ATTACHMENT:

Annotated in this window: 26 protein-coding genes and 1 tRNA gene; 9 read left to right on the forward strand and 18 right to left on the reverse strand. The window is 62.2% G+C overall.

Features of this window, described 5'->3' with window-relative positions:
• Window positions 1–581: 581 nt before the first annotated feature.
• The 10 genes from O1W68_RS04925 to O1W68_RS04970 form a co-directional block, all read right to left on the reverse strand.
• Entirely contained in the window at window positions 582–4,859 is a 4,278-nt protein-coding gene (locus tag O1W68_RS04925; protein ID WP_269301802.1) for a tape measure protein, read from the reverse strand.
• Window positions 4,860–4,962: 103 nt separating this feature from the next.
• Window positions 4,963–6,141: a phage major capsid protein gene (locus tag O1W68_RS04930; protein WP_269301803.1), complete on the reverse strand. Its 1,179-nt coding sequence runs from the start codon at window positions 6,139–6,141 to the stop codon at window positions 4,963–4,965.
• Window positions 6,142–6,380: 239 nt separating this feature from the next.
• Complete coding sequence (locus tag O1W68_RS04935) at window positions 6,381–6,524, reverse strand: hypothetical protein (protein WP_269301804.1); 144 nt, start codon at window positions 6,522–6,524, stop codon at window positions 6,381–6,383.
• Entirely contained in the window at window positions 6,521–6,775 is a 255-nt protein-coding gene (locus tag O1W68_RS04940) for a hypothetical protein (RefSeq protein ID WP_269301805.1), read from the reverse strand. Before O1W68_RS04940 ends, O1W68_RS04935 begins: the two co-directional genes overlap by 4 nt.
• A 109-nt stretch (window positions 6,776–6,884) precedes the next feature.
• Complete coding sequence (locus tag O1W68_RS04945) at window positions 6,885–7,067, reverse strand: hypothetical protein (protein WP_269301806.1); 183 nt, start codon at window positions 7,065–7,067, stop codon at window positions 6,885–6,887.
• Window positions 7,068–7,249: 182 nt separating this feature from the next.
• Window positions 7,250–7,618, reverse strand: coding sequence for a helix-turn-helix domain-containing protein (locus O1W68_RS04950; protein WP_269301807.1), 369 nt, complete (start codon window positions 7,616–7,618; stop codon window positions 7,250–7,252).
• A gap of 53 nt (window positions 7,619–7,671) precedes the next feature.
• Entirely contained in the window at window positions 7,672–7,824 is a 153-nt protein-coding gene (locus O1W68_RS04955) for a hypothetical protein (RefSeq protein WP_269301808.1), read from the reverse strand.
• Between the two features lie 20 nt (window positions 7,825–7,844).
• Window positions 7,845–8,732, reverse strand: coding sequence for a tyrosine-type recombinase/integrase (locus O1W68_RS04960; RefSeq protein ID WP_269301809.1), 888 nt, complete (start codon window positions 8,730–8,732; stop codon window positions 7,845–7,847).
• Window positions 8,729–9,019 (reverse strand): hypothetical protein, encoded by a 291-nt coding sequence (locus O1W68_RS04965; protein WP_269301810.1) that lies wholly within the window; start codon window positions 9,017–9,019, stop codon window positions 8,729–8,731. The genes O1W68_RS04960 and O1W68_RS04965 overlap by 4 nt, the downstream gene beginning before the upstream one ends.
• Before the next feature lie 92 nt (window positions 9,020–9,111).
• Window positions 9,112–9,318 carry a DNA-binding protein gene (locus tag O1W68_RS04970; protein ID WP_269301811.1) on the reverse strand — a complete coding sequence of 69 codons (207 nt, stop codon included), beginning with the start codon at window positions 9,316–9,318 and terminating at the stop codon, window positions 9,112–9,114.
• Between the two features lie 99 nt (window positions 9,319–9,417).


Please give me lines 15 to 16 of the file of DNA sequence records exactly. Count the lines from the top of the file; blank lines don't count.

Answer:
• A gap of 53 nt (window positions 7,619–7,671) precedes the next feature.
• Entirely contained in the window at window positions 7,672–7,824 is a 153-nt protein-coding gene (locus O1W68_RS04955) for a hypothetical protein (RefSeq protein WP_269301808.1), read from the reverse strand.